(The Obama White House, besieged by three scandals this week, is reminiscent of the scandal-plagued Clinton White House in the 1990s, many of which were pushed into the national agenda by talk radio programs. The following is an excerpt from The Right Frequency: The Story of the Talk Radio Giants Who Shook Up the Political and Media Establishment, available for a special deal on Amazon until Memorial Day, about talk radio and the Clinton controversies that ultimately led to the president’s impeachment.)
President Bill Clinton, perhaps forgetting he had the most powerful platform in the world, became irate during one radio interview with KMOX in St. Louis in May 1994.
“I have determined that I’m going to be aggressive about it. After I get off the radio today with you, Rush Limbaugh will have three hours to say whatever he wants and I won’t have any opportunity to respond, and there is no truth detector. You won’t get on afterward and say what was true and what wasn’t,” Clinton said.
Clinton’s remark launched one of Rush’s enduring catchphrases. After the interview, Limbaugh said, “I am the truth detector.” Limbaugh has since referred to himself as “America’s Truth Detector,” among his many informal titles.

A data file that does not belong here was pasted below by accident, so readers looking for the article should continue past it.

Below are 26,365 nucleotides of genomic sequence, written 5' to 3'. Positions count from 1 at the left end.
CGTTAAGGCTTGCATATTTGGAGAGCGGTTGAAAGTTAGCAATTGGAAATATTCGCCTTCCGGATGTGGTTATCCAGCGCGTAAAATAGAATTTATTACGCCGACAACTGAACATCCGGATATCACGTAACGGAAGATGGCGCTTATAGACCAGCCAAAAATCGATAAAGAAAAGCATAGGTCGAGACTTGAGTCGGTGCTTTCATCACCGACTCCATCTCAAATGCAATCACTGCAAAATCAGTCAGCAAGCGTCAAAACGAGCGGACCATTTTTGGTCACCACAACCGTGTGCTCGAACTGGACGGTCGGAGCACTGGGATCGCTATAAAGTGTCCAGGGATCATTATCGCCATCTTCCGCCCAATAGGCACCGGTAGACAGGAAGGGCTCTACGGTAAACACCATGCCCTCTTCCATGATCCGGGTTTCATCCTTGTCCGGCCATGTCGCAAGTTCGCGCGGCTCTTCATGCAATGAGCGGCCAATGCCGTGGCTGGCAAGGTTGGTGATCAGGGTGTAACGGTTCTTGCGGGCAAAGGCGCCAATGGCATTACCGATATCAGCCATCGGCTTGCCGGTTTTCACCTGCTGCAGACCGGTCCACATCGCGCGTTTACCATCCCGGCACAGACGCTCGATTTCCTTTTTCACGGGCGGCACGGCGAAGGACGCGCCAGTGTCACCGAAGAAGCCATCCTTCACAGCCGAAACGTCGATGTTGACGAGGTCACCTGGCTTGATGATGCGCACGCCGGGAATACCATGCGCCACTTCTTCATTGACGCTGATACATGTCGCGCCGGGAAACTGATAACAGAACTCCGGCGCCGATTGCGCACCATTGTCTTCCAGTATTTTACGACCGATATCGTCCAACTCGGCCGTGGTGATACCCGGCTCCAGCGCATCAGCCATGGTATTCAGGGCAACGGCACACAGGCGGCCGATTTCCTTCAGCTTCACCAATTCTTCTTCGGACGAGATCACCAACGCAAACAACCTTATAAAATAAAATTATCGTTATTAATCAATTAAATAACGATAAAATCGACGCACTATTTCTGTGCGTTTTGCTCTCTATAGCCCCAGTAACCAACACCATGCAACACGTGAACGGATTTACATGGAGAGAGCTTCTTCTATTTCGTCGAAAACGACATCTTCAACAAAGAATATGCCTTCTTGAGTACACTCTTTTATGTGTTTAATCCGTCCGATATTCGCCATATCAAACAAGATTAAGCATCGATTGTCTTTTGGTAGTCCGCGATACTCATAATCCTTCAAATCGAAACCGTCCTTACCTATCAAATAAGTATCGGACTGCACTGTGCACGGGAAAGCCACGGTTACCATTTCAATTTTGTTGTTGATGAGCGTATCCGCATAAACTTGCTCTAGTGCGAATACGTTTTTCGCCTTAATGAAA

Clinton, and all the baggage he brought with him from Arkansas, was a true gift to talk radio. Whitewater, Filegate, Travelgate, Chinagate, Monicagate and various other matters would plague the Clinton presidency for eight years.
It was talk radio, with the help of the Wall Street Journal’s editorial page that put the Whitewater scandal on the national agenda. The controversy traced back to 1978 with a real estate investment by the Clintons along with Jim and Susan McDougal into the Whitewater Development Corp., with Hillary’s employer, the Rose law firm handling the legal business for the McDougals. David Hale, a former municipal court judge, alleged Gov. Clinton pressured him to provide an illegal $300,000 loan to the McDougals. The questions followed the Clintons to the White House in part because Hillary’s Rose law partners Vince Foster and Webster Hubbell each got administration posts.
After the Whitewater scandal saw the departure of White House counsel Bernie Nussbaum and Associate Attorney General Webster Hubbell, a feature in the Wall Street Journal asked people who were involved in the Watergate scandal if there were parallels with that and the Whitewater scandal. While other figures took a stodgy, scholarly approach, Liddy had fun, playing on his Watergate past.